Tag Archives: London history

Good doctoring from 1808

A tale of an eminently practical solution to psychosomatic mental illness from August 1808. They did not call it the Age of Enlightenment for nothing…     Advertisements

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This time it’s the gabby cabby

By coincidence another cab-related case from 1862 that I just had to share. This time it seems as if the boot is on the other foot. There is more than a hint of irony that after driving like a crazy … Continue reading

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It’s the rich wot gets the pleasure

And the poor knew their place. This is the story from the Bow St Magistrate’s Court in 1862. It’s the tale of a cheapo toff who was embarrassed when a short-changed cabby chased him and shouted at him in the … Continue reading

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Telephone’s early adopters

An aside into Victorian business life is the fact that when a London solicitors sent a letter on April 27 1885, its headed paper quoted the firm’s telephone number. The number was 1095 and there genuinely were another 1094 phones … Continue reading

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Old Slaughter’s Coffee House; ‘Now among the things that were…’

  Thursday March 30 1843 saw the auctioning off of a London landmark just for its building materials. The wildly misnamed and deeply corrupt government department, the Commissioners of Woods and Forests, had bought the site at number 74 St … Continue reading

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Just a graze…

Once upon a time the uncertainty and certainty of death hung over everybody, everywhere, all the time, as this brief report from the London Evening Standard in 1840 shows…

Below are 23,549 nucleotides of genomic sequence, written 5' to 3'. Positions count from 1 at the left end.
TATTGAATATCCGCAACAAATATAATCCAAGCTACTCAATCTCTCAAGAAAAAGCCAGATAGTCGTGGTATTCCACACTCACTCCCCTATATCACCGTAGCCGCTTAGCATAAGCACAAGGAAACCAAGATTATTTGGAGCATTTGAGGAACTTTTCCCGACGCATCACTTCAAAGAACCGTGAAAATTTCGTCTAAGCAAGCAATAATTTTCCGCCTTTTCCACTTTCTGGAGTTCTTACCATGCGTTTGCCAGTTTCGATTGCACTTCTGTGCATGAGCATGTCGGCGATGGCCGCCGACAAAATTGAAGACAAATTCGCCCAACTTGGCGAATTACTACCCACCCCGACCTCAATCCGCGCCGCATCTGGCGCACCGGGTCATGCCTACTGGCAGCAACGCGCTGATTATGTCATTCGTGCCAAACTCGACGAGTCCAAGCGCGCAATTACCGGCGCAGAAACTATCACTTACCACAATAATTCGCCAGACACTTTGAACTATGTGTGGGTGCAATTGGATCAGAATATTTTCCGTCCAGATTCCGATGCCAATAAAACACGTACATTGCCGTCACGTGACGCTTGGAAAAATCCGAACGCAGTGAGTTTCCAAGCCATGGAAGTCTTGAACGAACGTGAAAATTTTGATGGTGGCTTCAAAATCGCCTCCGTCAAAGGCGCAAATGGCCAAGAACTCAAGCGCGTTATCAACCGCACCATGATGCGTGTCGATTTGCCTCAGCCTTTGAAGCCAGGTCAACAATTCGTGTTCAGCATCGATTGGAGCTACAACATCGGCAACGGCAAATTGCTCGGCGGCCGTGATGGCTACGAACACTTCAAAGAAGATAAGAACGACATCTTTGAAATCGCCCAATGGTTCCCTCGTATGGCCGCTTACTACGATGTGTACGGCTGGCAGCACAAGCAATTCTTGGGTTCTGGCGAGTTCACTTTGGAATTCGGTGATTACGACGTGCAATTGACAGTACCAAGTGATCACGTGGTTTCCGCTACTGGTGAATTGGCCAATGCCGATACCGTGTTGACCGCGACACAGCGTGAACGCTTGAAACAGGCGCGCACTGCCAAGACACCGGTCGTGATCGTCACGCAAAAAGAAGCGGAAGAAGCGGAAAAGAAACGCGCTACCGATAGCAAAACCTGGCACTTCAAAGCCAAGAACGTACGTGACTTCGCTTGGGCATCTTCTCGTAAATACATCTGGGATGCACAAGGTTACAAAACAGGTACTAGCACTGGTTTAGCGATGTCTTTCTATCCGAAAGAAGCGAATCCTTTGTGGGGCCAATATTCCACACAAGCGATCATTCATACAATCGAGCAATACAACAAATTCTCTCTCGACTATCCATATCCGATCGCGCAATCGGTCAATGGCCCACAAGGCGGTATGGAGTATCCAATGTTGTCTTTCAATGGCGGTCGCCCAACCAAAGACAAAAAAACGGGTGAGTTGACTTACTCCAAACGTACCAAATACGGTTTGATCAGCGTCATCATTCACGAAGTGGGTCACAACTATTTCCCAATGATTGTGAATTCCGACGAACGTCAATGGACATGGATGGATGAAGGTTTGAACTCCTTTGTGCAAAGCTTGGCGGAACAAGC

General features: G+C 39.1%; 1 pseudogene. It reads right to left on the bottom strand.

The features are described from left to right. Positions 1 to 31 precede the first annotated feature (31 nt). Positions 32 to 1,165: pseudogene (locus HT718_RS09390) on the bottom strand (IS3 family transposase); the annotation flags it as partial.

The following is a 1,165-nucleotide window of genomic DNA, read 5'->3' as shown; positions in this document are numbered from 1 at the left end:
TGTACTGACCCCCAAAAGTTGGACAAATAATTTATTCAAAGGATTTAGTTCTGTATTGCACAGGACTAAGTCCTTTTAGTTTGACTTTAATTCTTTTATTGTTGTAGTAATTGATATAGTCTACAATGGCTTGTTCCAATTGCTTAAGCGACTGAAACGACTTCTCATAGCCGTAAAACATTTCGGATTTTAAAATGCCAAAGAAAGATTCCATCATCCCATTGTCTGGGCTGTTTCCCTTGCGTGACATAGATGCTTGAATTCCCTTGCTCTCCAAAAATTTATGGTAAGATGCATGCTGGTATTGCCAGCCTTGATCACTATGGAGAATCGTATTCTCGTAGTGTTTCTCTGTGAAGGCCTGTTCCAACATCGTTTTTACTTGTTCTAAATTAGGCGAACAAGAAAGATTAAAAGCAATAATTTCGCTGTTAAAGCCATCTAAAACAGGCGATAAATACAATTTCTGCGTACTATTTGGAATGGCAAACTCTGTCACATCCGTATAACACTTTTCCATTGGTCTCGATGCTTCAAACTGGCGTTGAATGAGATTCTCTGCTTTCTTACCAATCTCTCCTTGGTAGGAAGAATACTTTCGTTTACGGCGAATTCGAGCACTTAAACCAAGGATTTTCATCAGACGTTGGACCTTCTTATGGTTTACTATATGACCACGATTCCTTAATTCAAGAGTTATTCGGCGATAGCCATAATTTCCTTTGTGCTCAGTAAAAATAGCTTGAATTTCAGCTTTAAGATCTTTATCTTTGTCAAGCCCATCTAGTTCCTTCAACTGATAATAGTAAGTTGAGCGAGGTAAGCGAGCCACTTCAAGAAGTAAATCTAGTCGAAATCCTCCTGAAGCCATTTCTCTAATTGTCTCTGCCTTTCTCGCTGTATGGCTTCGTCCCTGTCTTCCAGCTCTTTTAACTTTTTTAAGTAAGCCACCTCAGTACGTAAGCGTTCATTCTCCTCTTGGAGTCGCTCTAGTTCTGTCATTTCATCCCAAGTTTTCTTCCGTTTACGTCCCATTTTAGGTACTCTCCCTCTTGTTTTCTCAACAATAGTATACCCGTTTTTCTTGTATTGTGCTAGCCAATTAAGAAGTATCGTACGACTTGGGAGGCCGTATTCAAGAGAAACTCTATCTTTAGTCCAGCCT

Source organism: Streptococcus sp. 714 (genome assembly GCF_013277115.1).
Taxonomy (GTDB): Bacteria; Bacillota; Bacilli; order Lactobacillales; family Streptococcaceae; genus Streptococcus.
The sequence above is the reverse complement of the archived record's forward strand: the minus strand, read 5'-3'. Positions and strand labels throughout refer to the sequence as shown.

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Elegant shopping at Derry and Toms

Great graphic commercial art from the 1920s in this piece from Dave Walker about the department store in Kensington, now long gone… Victoria Station, at a quiet time of the day. Sometime…in the 1920s, I think. A display unit, and … Continue reading

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The worst slum in London

In Victorian London most of the poor lived in what would be called slum housing. During the 18th century many ramshackle ‘courts’ had been built as a result of speculative infilling behind street frontages. However, the reputation of one court stands out. For … Continue reading

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E Pur si Muove

There is something disarmingly strengthening when you hear that innocent piping voice of history whispering from the unencumbered past, ‘excuse me, but I think you are perhaps mistaken…” I am not a climatologist, but… I am certain that the congregation … Continue reading

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The rules of the road in the 19th century

It’s been the equivalent to an earworm. It has been driving me a bit crazy after I read on another great history site that there were no traffic rules in 19th century London. The estimable site is Two Nerdy History … Continue reading

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